Some attacks have been spontaneous. When Abdulhakim Muhammad realised he was unable to attack his preferred targets, on June 1, 2009, he used a rifle to
shoot two U.S. soldiers who happened to be smoking outside a military recruiting center in Little Rock, Arkansas. One subsequently died.
The other plots required a greater level of planning. This was certainly the case when, in 2003, Sergeant Hasan Akbar used rifles and grenades to kill two
soldiers at a U.S. Army camp in Kuwait.
Notoriously, Major Nidal Hasan then killed 13 at the Fort Hood air base in Texas in November 2009. Hasan had contacted -- and taken direct ideological
inspiration -- from al-Qaeda cleric Anwar al-Awlaki. Using this attack as a template, in July 2011, U.S. Army Private Naser Abdo was arrested near Fort
Hood for a planned shooting and bombing campaign.
Therefore, the attacks that have led to the most casualties within the U.S. military are carried out by members of the armed services themselves.
When attacks are not carried out by U.S. soldiers, they are instead planned by radicalized cells looking to attack military bases. Cells in both New Jersey
and North Carolina attempted to launch such terrorist attacks. Yet the larger the cell, the more they were prone to infiltration; and government informants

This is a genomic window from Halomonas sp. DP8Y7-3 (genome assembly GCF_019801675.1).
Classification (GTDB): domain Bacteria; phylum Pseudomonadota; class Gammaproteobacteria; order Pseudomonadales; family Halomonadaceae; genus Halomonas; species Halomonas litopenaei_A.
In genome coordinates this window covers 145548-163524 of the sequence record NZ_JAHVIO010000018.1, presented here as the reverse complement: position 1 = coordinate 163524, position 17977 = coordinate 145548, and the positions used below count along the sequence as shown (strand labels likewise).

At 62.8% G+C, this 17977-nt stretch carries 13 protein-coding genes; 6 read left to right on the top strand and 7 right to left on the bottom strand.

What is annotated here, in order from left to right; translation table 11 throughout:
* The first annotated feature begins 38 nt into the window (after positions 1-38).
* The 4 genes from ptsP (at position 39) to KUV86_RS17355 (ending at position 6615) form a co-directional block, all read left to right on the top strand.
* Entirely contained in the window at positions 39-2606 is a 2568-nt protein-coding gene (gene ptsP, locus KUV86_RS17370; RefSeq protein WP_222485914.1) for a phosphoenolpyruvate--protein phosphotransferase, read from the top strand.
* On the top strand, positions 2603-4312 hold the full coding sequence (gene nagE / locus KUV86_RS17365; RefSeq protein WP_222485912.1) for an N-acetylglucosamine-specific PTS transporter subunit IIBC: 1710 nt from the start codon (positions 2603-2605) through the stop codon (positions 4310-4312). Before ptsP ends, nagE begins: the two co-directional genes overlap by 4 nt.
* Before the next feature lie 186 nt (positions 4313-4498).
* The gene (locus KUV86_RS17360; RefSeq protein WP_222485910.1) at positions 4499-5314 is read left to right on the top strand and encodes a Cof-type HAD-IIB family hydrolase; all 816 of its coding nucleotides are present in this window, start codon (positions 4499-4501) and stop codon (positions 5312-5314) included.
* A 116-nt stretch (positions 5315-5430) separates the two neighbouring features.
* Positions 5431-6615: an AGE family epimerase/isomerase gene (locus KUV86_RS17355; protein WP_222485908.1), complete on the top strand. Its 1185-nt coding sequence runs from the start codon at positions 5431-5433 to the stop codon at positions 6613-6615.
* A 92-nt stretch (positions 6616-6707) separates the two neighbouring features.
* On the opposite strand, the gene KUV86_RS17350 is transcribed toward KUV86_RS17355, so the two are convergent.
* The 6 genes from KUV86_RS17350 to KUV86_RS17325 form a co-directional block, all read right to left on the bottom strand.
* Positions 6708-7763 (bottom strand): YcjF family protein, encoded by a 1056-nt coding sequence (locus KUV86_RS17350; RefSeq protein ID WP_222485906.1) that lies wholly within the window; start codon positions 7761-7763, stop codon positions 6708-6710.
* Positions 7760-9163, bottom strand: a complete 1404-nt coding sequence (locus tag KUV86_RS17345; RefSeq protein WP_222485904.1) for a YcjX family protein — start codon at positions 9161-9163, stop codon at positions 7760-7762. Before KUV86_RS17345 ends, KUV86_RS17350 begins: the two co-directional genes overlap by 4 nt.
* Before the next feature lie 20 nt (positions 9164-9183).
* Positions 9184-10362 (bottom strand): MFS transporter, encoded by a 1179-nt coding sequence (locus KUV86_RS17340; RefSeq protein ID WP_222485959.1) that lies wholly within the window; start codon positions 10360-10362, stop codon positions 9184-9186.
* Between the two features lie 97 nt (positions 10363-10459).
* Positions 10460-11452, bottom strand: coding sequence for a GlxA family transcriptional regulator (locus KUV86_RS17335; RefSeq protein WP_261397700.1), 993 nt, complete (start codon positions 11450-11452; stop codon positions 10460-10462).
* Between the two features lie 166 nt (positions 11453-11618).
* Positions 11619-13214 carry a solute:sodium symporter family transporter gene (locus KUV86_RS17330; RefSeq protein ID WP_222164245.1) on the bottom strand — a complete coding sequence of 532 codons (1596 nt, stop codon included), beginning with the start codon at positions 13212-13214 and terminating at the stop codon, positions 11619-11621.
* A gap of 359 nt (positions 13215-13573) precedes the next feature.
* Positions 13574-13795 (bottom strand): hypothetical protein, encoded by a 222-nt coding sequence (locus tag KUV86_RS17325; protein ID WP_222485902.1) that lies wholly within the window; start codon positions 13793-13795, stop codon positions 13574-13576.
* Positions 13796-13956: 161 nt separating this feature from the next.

and undercover officers have consistently thwarted plots involving larger networks.
However, even operating with great secrecy is no guarantee of success. Parviz Khan had attempted to keep his 2007 plot to kidnap and behead a British
Muslim soldier secret even from members of his own terrorist network. Yet the plan -- which had apparently received approval from al-Qaeda -- was still
rolled up by the British police. Khan and an accomplice, Basiru Gassama, were subsequently jailed.
Others failed because of their amateurish approach. The very first Islamism-related offense prosecuted in U.K. courts was an ultimately failed petrol bomb
attack on a reservist base carried out by Amer Mirza in 1998. Mirza was a member of the now-banned al-Muhajiroun, a group that Michael Adebolajo (one of
the London assassins) was also connected to.
Most militants attack service members for what the institution represents, and it is rare that a particular soldier will be targeted. There is only one
case of this: In 2005, when Abu Bakr Mansha plotted against Cpl Mark Byles, a British war hero who served in Iraq. Mansha had acquired a firearm, Byles'
former address, a range of jihadist material, and a newspaper article outlining the soldier's achievements.
The Byles case helps explain why soldiers are so often targeted. It is a response to the frustration radicalized Westerners feel at being either unable or
unwilling to travel to countries such as Iraq or Afghanistan to fight jihad. Among all those who had targeted soldiers in the West, barely any had actual
experience of actually fighting jihad in foreign lands. This lack of jihadist credentials abroad is significant in persuading them to try and fight
soldiers at home.